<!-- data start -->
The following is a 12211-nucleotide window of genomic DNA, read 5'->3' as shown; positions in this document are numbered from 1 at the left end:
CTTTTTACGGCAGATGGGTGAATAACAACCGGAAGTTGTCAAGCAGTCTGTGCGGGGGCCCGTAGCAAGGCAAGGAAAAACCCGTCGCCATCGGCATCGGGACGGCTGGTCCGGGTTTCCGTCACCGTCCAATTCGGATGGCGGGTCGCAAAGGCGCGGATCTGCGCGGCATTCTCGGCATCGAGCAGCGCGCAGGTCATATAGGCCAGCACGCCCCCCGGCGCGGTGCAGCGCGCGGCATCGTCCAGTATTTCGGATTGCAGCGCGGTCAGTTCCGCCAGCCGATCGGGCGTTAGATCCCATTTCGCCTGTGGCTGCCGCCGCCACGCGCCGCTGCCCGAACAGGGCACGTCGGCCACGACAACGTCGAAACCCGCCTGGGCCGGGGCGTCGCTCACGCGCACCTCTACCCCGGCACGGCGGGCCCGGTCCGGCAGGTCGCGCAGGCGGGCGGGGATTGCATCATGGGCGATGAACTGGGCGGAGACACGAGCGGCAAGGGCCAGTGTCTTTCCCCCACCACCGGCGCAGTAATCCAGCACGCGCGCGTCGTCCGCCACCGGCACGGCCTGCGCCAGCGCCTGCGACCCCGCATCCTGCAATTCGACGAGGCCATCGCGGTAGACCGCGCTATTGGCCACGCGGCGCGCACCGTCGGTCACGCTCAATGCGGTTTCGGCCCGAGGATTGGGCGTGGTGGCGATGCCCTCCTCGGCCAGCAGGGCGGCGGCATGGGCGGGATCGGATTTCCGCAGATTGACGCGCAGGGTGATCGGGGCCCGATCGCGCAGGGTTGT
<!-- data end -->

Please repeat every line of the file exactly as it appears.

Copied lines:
The following is a 12211-nucleotide window of genomic DNA, read 5'->3' as shown; positions in this document are numbered from 1 at the left end:
CTTTTTACGGCAGATGGGTGAATAACAACCGGAAGTTGTCAAGCAGTCTGTGCGGGGGCCCGTAGCAAGGCAAGGAAAAACCCGTCGCCATCGGCATCGGGACGGCTGGTCCGGGTTTCCGTCACCGTCCAATTCGGATGGCGGGTCGCAAAGGCGCGGATCTGCGCGGCATTCTCGGCATCGAGCAGCGCGCAGGTCATATAGGCCAGCACGCCCCCCGGCGCGGTGCAGCGCGCGGCATCGTCCAGTATTTCGGATTGCAGCGCGGTCAGTTCCGCCAGCCGATCGGGCGTTAGATCCCATTTCGCCTGTGGCTGCCGCCGCCACGCGCCGCTGCCCGAACAGGGCACGTCGGCCACGACAACGTCGAAACCCGCCTGGGCCGGGGCGTCGCTCACGCGCACCTCTACCCCGGCACGGCGGGCCCGGTCCGGCAGGTCGCGCAGGCGGGCGGGGATTGCATCATGGGCGATGAACTGGGCGGAGACACGAGCGGCAAGGGCCAGTGTCTTTCCCCCACCACCGGCGCAGTAATCCAGCACGCGCGCGTCGTCCGCCACCGGCACGGCCTGCGCCAGCGCCTGCGACCCCGCATCCTGCAATTCGACGAGGCCATCGCGGTAGACCGCGCTATTGGCCACGCGGCGCGCACCGTCGGTCACGCTCAATGCGGTTTCGGCCCGAGGATTGGGCGTGGTGGCGATGCCCTCCTCGGCCAGCAGGGCGGCGGCATGGGCGGGATCGGATTTCCGCAGATTGACGCGCAGGGTGATCGGGGCCCGATCGCGCAGGGTTGT